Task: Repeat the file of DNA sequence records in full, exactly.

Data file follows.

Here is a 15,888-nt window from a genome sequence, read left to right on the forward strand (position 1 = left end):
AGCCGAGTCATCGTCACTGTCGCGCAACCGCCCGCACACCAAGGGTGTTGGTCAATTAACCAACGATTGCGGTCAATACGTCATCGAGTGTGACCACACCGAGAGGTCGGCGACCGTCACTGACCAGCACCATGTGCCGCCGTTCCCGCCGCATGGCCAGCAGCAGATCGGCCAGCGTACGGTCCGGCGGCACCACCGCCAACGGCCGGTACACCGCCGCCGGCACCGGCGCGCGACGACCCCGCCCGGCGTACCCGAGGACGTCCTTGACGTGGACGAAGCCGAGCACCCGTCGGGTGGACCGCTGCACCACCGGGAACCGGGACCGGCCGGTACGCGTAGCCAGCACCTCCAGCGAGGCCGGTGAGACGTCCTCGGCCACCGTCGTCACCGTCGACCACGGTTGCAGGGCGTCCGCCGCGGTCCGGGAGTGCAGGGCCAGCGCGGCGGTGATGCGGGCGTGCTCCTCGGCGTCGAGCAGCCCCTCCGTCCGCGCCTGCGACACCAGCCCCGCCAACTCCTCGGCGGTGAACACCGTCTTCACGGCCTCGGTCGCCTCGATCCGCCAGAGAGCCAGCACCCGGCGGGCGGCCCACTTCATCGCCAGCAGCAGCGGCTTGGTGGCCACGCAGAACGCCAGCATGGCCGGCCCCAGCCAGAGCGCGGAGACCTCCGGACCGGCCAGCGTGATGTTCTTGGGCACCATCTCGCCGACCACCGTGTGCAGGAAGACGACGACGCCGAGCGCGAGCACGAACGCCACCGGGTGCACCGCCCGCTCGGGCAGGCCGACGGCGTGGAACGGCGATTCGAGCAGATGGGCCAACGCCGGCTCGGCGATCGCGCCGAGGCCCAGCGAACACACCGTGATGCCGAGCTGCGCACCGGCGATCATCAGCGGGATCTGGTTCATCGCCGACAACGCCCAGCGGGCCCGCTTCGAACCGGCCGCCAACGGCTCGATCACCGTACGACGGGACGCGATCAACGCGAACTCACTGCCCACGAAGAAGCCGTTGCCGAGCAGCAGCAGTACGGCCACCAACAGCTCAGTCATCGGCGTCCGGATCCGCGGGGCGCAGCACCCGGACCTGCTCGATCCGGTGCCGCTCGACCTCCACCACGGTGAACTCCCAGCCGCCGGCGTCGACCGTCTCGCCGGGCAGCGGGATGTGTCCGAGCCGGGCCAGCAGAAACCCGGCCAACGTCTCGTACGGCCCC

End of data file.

Here is a 15,888-nt window from a genome sequence, read left to right on the forward strand (position 1 = left end):
AGCCGAGTCATCGTCACTGTCGCGCAACCGCCCGCACACCAAGGGTGTTGGTCAATTAACCAACGATTGCGGTCAATACGTCATCGAGTGTGACCACACCGAGAGGTCGGCGACCGTCACTGACCAGCACCATGTGCCGCCGTTCCCGCCGCATGGCCAGCAGCAGATCGGCCAGCGTACGGTCCGGCGGCACCACCGCCAACGGCCGGTACACCGCCGCCGGCACCGGCGCGCGACGACCCCGCCCGGCGTACCCGAGGACGTCCTTGACGTGGACGAAGCCGAGCACCCGTCGGGTGGACCGCTGCACCACCGGGAACCGGGACCGGCCGGTACGCGTAGCCAGCACCTCCAGCGAGGCCGGTGAGACGTCCTCGGCCACCGTCGTCACCGTCGACCACGGTTGCAGGGCGTCCGCCGCGGTCCGGGAGTGCAGGGCCAGCGCGGCGGTGATGCGGGCGTGCTCCTCGGCGTCGAGCAGCCCCTCCGTCCGCGCCTGCGACACCAGCCCCGCCAACTCCTCGGCGGTGAACACCGTCTTCACGGCCTCGGTCGCCTCGATCCGCCAGAGAGCCAGCACCCGGCGGGCGGCCCACTTCATCGCCAGCAGCAGCGGCTTGGTGGCCACGCAGAACGCCAGCATGGCCGGCCCCAGCCAGAGCGCGGAGACCTCCGGACCGGCCAGCGTGATGTTCTTGGGCACCATCTCGCCGACCACCGTGTGCAGGAAGACGACGACGCCGAGCGCGAGCACGAACGCCACCGGGTGCACCGCCCGCTCGGGCAGGCCGACGGCGTGGAACGGCGATTCGAGCAGATGGGCCAACGCCGGCTCGGCGATCGCGCCGAGGCCCAGCGAACACACCGTGATGCCGAGCTGCGCACCGGCGATCATCAGCGGGATCTGGTTCATCGCCGACAACGCCCAGCGGGCCCGCTTCGAACCGGCCGCCAACGGCTCGATCACCGTACGACGGGACGCGATCAACGCGAACTCACTGCCCACGAAGAAGCCGTTGCCGAGCAGCAGCAGTACGGCCACCAACAGCTCAGTCATCGGCGTCCGGATCCGCGGGGCGCAGCACCCGGACCTGCTCGATCCGGTGCCGCTCGACCTCCACCACGGTGAACTCCCAGCCGCCGGCGTCGACCGTCTCGCCGGGCAGCGGGATGTGTCCGAGCCGGGCCAGCAGAAACCCGGCCAACGTCTCGTACGGCCCC